spy returns chart 4

If you stare at the chart long enough, you might see a less bearish picture than in the first scatter plot above. (Stare even longer and you might see the King of France.) But the difference isn’t especially large. On either chart, the downward slope points to a meager long-term return. In fact, if we use only the scatter plots above to make our estimate, while also accounting for the Fed’s predicted interest rate path, the S&P 500 appears to offer a similar return to cash.

Conclusions

To be clear, we’re encouraging long-term bulls to reconsider their assumptions, but we’re not advising them to dismantle carefully diversified portfolios (meaning those that are spread sensibly among multiple asset classes). We would be more likely to recommend a major portfolio shift if the usual bear-market catalysts—sharply rising inflation, high interest rates and poor credit conditions—were present.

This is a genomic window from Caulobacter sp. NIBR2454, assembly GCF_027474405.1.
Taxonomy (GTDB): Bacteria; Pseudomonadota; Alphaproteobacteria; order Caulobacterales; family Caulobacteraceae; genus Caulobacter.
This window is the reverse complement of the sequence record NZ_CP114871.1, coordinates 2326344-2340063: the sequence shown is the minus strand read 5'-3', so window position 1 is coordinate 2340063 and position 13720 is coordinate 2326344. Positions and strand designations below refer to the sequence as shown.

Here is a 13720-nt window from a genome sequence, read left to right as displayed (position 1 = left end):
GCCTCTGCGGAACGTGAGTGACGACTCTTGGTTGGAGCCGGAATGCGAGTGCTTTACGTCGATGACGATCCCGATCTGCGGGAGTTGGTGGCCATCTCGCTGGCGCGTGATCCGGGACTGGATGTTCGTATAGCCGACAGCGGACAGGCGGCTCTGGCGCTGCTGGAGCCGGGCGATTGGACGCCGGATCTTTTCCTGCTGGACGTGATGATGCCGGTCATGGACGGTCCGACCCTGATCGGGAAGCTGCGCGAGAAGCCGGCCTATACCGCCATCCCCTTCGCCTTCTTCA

More to the point, it seems a good time for investors to check their expectations and risk levels. Investors should develop reasonable expectations informed by data such as those in the scatter plots above. And they shouldn’t take more risk than they’ll be able to tolerate as the next bear market plays out. As always, only a small percentage of investors will accurately time the next market cycle, and we shouldn’t bet too heavily on being among those fortunate few.